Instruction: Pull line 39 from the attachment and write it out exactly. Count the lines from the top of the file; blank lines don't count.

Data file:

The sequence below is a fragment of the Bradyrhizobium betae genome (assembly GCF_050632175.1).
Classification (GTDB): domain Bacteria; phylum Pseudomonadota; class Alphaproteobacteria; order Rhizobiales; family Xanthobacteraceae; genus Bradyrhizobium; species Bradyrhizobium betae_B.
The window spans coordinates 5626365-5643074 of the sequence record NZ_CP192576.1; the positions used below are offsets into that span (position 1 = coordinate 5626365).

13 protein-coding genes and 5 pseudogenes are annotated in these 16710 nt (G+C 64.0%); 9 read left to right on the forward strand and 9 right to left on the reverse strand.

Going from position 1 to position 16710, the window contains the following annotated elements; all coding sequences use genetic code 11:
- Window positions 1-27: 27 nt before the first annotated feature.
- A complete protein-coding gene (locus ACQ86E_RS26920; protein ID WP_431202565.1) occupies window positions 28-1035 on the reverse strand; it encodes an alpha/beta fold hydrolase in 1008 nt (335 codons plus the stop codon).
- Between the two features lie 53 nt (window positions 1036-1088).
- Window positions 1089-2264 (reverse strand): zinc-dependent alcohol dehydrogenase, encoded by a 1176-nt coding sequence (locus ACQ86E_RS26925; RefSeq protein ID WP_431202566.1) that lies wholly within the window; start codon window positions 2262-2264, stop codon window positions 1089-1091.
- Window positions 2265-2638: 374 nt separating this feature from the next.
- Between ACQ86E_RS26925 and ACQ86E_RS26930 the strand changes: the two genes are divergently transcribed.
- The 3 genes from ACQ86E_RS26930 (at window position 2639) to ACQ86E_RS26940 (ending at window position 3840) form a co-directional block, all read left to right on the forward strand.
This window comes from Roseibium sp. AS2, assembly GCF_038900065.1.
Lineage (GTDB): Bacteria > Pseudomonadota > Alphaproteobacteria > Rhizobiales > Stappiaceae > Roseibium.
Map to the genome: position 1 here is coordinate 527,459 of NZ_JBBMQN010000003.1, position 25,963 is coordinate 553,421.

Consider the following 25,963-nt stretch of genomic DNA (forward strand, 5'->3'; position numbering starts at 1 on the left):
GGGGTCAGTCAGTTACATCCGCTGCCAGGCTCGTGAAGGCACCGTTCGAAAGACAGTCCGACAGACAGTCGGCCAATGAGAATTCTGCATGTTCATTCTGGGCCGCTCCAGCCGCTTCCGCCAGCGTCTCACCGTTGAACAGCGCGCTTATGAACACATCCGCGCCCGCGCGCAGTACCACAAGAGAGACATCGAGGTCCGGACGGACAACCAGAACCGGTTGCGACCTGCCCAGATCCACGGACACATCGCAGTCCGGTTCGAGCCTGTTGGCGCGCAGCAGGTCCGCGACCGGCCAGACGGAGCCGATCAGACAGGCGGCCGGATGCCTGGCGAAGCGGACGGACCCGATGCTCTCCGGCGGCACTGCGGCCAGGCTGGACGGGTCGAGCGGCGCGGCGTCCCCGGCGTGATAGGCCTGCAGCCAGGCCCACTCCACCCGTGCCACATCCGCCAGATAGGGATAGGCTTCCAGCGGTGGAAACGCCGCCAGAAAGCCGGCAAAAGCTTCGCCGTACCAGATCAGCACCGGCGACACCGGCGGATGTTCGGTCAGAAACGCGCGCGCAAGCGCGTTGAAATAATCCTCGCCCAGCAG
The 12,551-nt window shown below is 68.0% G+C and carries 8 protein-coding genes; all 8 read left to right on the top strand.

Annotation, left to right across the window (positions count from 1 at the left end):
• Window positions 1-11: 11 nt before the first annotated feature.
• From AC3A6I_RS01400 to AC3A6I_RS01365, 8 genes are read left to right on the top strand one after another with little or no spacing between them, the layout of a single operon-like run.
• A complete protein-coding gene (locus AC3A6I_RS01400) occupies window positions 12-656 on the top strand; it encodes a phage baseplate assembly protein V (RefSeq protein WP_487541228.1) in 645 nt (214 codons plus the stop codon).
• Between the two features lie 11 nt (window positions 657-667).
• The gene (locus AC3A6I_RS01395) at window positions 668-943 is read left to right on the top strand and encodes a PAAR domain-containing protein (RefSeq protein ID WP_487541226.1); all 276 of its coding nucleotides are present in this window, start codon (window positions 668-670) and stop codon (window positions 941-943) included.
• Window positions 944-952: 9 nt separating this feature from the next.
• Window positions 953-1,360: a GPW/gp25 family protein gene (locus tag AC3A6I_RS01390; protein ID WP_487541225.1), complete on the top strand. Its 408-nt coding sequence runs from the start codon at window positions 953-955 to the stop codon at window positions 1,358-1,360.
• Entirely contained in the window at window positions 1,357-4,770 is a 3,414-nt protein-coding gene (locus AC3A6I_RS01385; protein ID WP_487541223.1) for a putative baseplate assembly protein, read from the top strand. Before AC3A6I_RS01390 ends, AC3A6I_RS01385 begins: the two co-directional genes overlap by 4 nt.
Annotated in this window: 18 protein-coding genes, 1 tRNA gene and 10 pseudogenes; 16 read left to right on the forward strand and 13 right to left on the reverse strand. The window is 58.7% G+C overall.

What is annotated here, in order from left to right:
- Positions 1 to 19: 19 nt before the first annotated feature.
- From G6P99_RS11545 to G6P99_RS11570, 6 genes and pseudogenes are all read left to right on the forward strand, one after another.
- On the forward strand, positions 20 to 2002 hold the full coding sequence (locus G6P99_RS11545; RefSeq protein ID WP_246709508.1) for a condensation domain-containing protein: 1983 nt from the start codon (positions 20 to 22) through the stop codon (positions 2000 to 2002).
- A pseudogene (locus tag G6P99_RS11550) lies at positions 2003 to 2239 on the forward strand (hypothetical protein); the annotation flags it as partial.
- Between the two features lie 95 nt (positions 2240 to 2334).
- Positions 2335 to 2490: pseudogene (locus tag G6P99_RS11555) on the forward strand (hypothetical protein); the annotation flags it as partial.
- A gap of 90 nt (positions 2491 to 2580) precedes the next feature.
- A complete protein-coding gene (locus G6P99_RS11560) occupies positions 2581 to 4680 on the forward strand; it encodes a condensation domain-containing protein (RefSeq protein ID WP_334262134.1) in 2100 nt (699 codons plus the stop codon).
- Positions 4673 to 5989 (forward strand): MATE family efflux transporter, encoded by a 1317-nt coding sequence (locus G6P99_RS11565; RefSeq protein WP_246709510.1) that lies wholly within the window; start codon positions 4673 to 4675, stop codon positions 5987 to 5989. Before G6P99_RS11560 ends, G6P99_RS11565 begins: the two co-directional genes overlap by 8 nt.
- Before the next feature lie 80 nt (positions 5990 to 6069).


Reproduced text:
- Before the next feature lie 80 nt (positions 5990 to 6069).